Hemp cultivation, video gambling regulation proposals advance

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April 15, 2019 - 5:23pm

The Legislature took a first step toward legalizing the growing and processing of hemp Monday, despite a few senators’ serious opposition. And a proposal to improve regulation of gambling devices advanced, despite concerns about whether it went too far, or not far enough.

The hemp debate centered on a proposal by Sen. Justin Wayne to legalize growing hemp in Nebraska. Wayne said it’s a market worth billions. “Hemp can be used for fabrics, yarns, rope, paper, insulation materials, drywall, animal bedding, industrial oils, body care products and many more,” he told his colleagues.

Sen. Tom Brandt, who’s made the bill his priority, said since Congress legalized hemp cultivation in last year’s farm bill, Nebraska risks getting left behind. “Kansas has already legalized the growth and sales of industrial hemp. Iowa and Missouri passed legislation to grow industrial hemp in 2018. Wyoming passed their legislation this year. In 2017 Montana had only 542 acres of hemp in production. Today they have over 22,000 acres in production. We are lagging behind our neighboring states, who are our competitors in this emerging market,” he said.

Hemp comes from the same plant species as marijuana, but is defined as containing less than 0.3 percent of THC, marijuana’s psychoactive ingredient. But that relationship prompted some senators to oppose the proposal.

Sen. John Lowe was one of them. Lowe cited South Dakota Gov. Kristi Noem’s veto message regarding similar legislation in that state. Legalization “complicates law enforcement searches and provides a ready-made defense for those breaking our drug laws,” Noem said.

And Sen. Steve Erdman also cited Noem’s veto message, in which she said the “overwhelming” number of contacts she had received in favor of this bill come from the pro-marijuana people. “There is no question in my mind that normalizing hemp, like legalizing medical marijuana, is part a larger strategy to undermine enforcement of the drug laws and make legalized marijuana inevitable,” she said.

Lowe also predicted transporting legalized hemp would create problems for law enforcement and farmers. “The drug dogs will not be able to tell the difference between hemp and marijuana as it’s being transported across our state. They can’t tell the difference. If you’re taking a load of hemp across the state to a manufacturing place and a state patrolmen stops you and holds it for testing, it may take a week or a month for that to happen,” he predicted.

Wayne said that problem would be avoided by requirements under federal law. “When you transport, there is documentation you have to carry that is generated by the industry. So you’re not going to be driving a semi with bales of hemp without having documentation of that product,” he said.

After three hours of debate, senators voted 37-4 to give the bill first-round approval.

On gambling, the issue was Sen. Steve Lathrop’s proposal to change how the state handles certain video games that promise cash payoffs to winners. Lathrop said his goal was “to develop a process so we can make a determination in advance, instead of going out to a bar owner or the VFW or wherever these machines may be found and seizing them and doing this one machine at a time,” which he said was impractical.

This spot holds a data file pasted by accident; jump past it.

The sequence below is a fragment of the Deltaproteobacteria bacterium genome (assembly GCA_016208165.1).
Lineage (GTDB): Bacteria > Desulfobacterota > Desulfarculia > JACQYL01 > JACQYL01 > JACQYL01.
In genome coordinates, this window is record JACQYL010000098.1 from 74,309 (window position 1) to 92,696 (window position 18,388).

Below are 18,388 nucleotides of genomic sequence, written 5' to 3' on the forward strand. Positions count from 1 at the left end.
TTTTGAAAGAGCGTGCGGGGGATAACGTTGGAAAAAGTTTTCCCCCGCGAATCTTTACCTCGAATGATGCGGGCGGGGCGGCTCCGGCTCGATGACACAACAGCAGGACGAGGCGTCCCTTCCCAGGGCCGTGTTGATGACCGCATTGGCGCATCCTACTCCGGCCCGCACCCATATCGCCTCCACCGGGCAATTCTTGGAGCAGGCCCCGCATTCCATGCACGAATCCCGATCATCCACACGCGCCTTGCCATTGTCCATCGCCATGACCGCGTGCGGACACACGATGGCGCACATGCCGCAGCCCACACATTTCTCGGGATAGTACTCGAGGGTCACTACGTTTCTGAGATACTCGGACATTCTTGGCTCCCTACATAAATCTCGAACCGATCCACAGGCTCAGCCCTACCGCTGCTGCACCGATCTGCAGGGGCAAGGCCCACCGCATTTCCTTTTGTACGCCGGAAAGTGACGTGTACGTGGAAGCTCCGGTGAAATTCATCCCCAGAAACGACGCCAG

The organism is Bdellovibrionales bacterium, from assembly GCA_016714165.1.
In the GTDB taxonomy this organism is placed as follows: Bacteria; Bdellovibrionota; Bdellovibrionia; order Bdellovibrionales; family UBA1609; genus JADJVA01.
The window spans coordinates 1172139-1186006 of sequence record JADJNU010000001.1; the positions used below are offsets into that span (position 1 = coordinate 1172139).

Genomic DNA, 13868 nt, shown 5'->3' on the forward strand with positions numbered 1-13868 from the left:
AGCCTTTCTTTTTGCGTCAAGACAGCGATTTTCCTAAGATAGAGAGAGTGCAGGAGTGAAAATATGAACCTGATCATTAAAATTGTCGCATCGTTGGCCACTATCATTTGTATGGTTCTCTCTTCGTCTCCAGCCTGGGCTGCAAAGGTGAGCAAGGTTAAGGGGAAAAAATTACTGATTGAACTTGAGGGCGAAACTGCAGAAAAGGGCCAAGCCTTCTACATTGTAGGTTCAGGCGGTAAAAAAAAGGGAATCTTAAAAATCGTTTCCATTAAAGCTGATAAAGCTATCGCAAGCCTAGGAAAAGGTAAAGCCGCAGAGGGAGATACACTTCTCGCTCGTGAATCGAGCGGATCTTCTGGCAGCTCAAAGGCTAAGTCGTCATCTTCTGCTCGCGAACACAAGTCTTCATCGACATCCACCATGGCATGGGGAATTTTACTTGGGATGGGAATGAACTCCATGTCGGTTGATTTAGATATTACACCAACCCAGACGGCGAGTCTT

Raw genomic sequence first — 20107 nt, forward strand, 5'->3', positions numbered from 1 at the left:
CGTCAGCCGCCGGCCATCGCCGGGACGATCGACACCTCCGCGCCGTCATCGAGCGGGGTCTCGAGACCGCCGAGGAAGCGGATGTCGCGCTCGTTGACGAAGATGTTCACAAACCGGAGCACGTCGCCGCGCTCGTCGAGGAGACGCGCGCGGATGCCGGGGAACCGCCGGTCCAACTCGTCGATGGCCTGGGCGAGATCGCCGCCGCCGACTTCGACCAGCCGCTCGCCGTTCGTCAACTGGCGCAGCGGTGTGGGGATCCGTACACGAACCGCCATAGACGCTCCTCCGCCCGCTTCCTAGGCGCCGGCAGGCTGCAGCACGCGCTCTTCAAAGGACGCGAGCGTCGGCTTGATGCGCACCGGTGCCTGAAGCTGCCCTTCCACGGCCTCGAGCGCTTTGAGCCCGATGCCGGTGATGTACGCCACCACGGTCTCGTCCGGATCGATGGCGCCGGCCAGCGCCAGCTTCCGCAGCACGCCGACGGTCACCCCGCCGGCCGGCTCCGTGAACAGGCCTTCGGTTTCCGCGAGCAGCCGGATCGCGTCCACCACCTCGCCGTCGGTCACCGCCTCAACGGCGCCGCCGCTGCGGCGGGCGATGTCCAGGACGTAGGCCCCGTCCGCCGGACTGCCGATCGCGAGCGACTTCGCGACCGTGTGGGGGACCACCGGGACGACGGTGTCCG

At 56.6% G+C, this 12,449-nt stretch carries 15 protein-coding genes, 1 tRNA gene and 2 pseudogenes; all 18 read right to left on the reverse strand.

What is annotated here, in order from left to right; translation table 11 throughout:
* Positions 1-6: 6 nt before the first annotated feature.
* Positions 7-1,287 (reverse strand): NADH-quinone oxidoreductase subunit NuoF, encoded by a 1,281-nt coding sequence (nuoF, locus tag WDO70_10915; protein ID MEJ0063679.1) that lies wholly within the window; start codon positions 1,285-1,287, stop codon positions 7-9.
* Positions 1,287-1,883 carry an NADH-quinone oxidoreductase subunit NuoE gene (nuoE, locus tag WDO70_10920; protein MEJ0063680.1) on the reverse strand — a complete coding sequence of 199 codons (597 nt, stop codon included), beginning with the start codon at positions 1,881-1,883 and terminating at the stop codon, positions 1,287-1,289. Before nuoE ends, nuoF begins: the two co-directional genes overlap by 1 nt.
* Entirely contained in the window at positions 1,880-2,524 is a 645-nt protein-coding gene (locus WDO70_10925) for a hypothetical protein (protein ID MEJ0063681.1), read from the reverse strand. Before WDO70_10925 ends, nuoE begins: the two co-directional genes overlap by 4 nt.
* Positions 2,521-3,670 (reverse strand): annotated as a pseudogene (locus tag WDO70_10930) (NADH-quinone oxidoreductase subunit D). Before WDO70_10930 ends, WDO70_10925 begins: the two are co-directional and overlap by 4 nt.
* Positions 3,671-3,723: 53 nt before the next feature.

The bill applies to video games that fall into a gray area as to whether they qualify as gambling devices. According to the Nebraska Supreme Court, the difference hinges on whether the games are predominantly games of chance, which are illegal, or games of skill.

Currently, Lathrop said, enforcing the prohibition on games of chance requires law enforcement to seize the machines and test them. His bill would require the games’ distributors to submit them ahead of time to the Department of Revenue for testing.

Sen. Mike Moser asked Lathrop about his intent. “Do you feel that your bill enables gambling or expands gambling?” Moser asked.

“No, it would limit it. There’s a whole class of things that are happening right now that are games of chance that this bill will eliminate,” Lathrop said.

Wayne told senators the bill could endanger organizations that use existing machines. “There are your constituents right now – VFWs are using these, churches are using these – who underneath this statute will be committing a crime,” he said.

Some senators wanted regulations in the bill tightened further. Sen. Joni Albrecht mentioned, even for games of skill, having age limits, preventing people from using credit cards, and limiting the number of machines per location.

Sen. Suzanne Geist supported that approach. “I really think we have to have some kind of age limit. Pickle cards have (an) age limit. Keno, lottery, all of that has an age limit. And I do stand as an opponent of gambling. But I do understand that some of these have been ruled as a game of skill. I do recognize our need to regulate,” she said.

Lathrop said he was willing to work on an amendment addressing age limits and credit card use before the next round of debate. Lawmakers then voted 34-0 to give the bill first round approval.




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